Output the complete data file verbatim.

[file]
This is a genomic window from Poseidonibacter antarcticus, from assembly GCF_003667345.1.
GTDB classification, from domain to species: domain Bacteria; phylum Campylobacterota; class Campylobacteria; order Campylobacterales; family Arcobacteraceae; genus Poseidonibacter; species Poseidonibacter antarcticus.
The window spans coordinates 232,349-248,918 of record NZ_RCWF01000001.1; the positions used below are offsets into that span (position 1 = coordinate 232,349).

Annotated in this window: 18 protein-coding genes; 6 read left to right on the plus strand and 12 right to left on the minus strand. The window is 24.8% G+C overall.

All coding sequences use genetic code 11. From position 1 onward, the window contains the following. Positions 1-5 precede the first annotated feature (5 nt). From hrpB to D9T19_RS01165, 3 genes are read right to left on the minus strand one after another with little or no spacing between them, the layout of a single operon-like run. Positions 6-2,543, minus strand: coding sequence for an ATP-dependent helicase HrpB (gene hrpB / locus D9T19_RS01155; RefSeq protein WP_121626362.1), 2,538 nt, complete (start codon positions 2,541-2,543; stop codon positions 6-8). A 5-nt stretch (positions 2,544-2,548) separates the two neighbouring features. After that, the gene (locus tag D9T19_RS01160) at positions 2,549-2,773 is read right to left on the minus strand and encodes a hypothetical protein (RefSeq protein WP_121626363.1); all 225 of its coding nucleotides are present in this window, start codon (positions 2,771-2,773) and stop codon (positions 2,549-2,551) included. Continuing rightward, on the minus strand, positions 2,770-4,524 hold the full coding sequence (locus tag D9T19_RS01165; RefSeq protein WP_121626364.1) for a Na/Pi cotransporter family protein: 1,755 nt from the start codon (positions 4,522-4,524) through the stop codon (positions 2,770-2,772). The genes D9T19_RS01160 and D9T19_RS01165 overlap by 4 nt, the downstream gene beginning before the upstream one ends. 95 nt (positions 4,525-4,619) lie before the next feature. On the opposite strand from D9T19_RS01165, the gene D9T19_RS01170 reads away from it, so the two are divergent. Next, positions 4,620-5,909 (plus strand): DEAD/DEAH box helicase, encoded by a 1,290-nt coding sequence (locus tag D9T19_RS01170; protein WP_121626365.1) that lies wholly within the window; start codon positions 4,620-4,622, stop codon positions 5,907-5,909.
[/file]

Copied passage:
This is a genomic window from Poseidonibacter antarcticus, from assembly GCF_003667345.1.
GTDB classification, from domain to species: domain Bacteria; phylum Campylobacterota; class Campylobacteria; order Campylobacterales; family Arcobacteraceae; genus Poseidonibacter; species Poseidonibacter antarcticus.
The window spans coordinates 232,349-248,918 of record NZ_RCWF01000001.1; the positions used below are offsets into that span (position 1 = coordinate 232,349).

Annotated in this window: 18 protein-coding genes; 6 read left to right on the plus strand and 12 right to left on the minus strand. The window is 24.8% G+C overall.

All coding sequences use genetic code 11. From position 1 onward, the window contains the following. Positions 1-5 precede the first annotated feature (5 nt). From hrpB to D9T19_RS01165, 3 genes are read right to left on the minus strand one after another with little or no spacing between them, the layout of a single operon-like run. Positions 6-2,543, minus strand: coding sequence for an ATP-dependent helicase HrpB (gene hrpB / locus D9T19_RS01155; RefSeq protein WP_121626362.1), 2,538 nt, complete (start codon positions 2,541-2,543; stop codon positions 6-8). A 5-nt stretch (positions 2,544-2,548) separates the two neighbouring features. After that, the gene (locus tag D9T19_RS01160) at positions 2,549-2,773 is read right to left on the minus strand and encodes a hypothetical protein (RefSeq protein WP_121626363.1); all 225 of its coding nucleotides are present in this window, start codon (positions 2,771-2,773) and stop codon (positions 2,549-2,551) included. Continuing rightward, on the minus strand, positions 2,770-4,524 hold the full coding sequence (locus tag D9T19_RS01165; RefSeq protein WP_121626364.1) for a Na/Pi cotransporter family protein: 1,755 nt from the start codon (positions 4,522-4,524) through the stop codon (positions 2,770-2,772). The genes D9T19_RS01160 and D9T19_RS01165 overlap by 4 nt, the downstream gene beginning before the upstream one ends. 95 nt (positions 4,525-4,619) lie before the next feature. On the opposite strand from D9T19_RS01165, the gene D9T19_RS01170 reads away from it, so the two are divergent. Next, positions 4,620-5,909 (plus strand): DEAD/DEAH box helicase, encoded by a 1,290-nt coding sequence (locus tag D9T19_RS01170; protein WP_121626365.1) that lies wholly within the window; start codon positions 4,620-4,622, stop codon positions 5,907-5,909.